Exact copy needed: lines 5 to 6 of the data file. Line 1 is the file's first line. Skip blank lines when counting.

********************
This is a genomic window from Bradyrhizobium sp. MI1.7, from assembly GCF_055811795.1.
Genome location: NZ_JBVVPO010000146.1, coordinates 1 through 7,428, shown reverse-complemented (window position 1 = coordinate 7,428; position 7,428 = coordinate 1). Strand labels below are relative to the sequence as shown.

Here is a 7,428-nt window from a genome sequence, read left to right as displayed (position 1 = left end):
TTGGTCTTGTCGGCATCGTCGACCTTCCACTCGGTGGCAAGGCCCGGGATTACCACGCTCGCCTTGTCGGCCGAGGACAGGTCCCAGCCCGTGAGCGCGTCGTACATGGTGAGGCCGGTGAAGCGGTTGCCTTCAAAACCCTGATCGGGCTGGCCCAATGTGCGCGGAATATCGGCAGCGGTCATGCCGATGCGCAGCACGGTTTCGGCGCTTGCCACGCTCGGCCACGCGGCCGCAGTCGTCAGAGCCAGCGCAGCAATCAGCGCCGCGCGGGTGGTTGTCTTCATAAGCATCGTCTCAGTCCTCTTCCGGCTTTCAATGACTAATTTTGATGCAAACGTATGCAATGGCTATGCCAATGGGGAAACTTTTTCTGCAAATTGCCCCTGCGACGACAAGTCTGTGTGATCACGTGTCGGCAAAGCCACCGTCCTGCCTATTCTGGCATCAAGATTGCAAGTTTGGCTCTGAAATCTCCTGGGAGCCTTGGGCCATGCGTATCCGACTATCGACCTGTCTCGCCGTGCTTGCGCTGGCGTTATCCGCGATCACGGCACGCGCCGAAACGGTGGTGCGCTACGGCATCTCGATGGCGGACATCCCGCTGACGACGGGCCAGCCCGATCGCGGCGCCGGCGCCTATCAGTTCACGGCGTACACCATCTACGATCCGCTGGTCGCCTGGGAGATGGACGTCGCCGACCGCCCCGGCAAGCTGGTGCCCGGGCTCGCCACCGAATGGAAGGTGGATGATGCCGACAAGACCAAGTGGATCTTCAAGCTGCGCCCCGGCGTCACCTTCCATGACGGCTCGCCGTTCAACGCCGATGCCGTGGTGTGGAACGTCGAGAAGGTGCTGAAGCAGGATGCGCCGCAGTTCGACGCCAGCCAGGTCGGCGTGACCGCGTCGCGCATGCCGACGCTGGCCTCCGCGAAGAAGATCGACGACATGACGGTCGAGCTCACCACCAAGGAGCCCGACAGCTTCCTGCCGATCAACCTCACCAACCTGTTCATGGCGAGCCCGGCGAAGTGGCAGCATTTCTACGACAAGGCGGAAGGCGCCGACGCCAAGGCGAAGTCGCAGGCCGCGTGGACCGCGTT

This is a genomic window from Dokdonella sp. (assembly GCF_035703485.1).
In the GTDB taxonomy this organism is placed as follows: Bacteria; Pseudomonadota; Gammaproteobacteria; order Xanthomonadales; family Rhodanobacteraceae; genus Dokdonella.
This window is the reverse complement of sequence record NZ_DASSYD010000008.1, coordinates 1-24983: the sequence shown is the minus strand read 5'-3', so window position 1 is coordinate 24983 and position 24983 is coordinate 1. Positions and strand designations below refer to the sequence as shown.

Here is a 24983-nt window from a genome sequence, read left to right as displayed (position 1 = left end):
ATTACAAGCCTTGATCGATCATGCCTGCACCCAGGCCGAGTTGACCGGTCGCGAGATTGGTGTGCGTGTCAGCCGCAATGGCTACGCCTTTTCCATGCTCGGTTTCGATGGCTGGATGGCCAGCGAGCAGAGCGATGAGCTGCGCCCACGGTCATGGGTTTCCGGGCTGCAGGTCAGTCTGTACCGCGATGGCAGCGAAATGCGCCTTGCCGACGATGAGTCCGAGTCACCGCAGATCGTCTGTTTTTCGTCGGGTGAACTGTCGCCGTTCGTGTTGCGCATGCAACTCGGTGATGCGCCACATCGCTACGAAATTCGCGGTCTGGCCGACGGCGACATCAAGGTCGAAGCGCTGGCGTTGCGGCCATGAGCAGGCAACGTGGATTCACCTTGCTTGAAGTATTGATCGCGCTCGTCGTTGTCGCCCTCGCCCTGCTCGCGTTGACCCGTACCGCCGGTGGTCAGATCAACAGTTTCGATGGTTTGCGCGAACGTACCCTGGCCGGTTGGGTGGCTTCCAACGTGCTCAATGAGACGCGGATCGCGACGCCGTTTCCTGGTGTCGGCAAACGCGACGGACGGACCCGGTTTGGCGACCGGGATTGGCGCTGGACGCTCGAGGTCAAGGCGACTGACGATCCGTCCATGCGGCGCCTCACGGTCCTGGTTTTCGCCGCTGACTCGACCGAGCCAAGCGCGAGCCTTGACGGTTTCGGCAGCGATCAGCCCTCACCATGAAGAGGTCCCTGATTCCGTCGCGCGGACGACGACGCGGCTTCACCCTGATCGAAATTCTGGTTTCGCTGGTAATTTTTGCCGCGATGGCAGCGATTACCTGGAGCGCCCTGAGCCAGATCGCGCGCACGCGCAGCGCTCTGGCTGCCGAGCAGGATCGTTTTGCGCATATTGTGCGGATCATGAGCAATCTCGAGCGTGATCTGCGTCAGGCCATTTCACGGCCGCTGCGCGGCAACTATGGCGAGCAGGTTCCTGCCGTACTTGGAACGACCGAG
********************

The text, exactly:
This is a genomic window from Dokdonella sp. (assembly GCF_035703485.1).
In the GTDB taxonomy this organism is placed as follows: Bacteria; Pseudomonadota; Gammaproteobacteria; order Xanthomonadales; family Rhodanobacteraceae; genus Dokdonella.